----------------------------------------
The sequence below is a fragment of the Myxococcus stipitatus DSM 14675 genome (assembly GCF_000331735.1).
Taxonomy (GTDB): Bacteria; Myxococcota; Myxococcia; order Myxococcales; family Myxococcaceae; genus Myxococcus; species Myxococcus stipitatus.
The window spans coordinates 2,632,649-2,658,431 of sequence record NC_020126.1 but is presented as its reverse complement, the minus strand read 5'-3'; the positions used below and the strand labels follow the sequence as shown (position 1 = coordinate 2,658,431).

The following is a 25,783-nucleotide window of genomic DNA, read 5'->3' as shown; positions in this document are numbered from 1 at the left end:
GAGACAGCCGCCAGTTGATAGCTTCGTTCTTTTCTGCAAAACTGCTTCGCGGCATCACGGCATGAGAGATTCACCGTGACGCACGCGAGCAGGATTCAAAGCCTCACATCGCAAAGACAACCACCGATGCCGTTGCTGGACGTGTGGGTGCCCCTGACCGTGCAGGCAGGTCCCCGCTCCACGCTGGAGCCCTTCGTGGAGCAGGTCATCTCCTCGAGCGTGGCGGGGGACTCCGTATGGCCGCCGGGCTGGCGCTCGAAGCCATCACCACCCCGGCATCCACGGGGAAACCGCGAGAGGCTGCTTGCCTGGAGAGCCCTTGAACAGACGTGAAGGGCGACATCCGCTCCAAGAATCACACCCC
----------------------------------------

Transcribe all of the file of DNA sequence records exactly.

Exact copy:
The sequence below is a fragment of the Myxococcus stipitatus DSM 14675 genome (assembly GCF_000331735.1).
Taxonomy (GTDB): Bacteria; Myxococcota; Myxococcia; order Myxococcales; family Myxococcaceae; genus Myxococcus; species Myxococcus stipitatus.
The window spans coordinates 2,632,649-2,658,431 of sequence record NC_020126.1 but is presented as its reverse complement, the minus strand read 5'-3'; the positions used below and the strand labels follow the sequence as shown (position 1 = coordinate 2,658,431).

The following is a 25,783-nucleotide window of genomic DNA, read 5'->3' as shown; positions in this document are numbered from 1 at the left end:
GAGACAGCCGCCAGTTGATAGCTTCGTTCTTTTCTGCAAAACTGCTTCGCGGCATCACGGCATGAGAGATTCACCGTGACGCACGCGAGCAGGATTCAAAGCCTCACATCGCAAAGACAACCACCGATGCCGTTGCTGGACGTGTGGGTGCCCCTGACCGTGCAGGCAGGTCCCCGCTCCACGCTGGAGCCCTTCGTGGAGCAGGTCATCTCCTCGAGCGTGGCGGGGGACTCCGTATGGCCGCCGGGCTGGCGCTCGAAGCCATCACCACCCCGGCATCCACGGGGAAACCGCGAGAGGCTGCTTGCCTGGAGAGCCCTTGAACAGACGTGAAGGGCGACATCCGCTCCAAGAATCACACCCC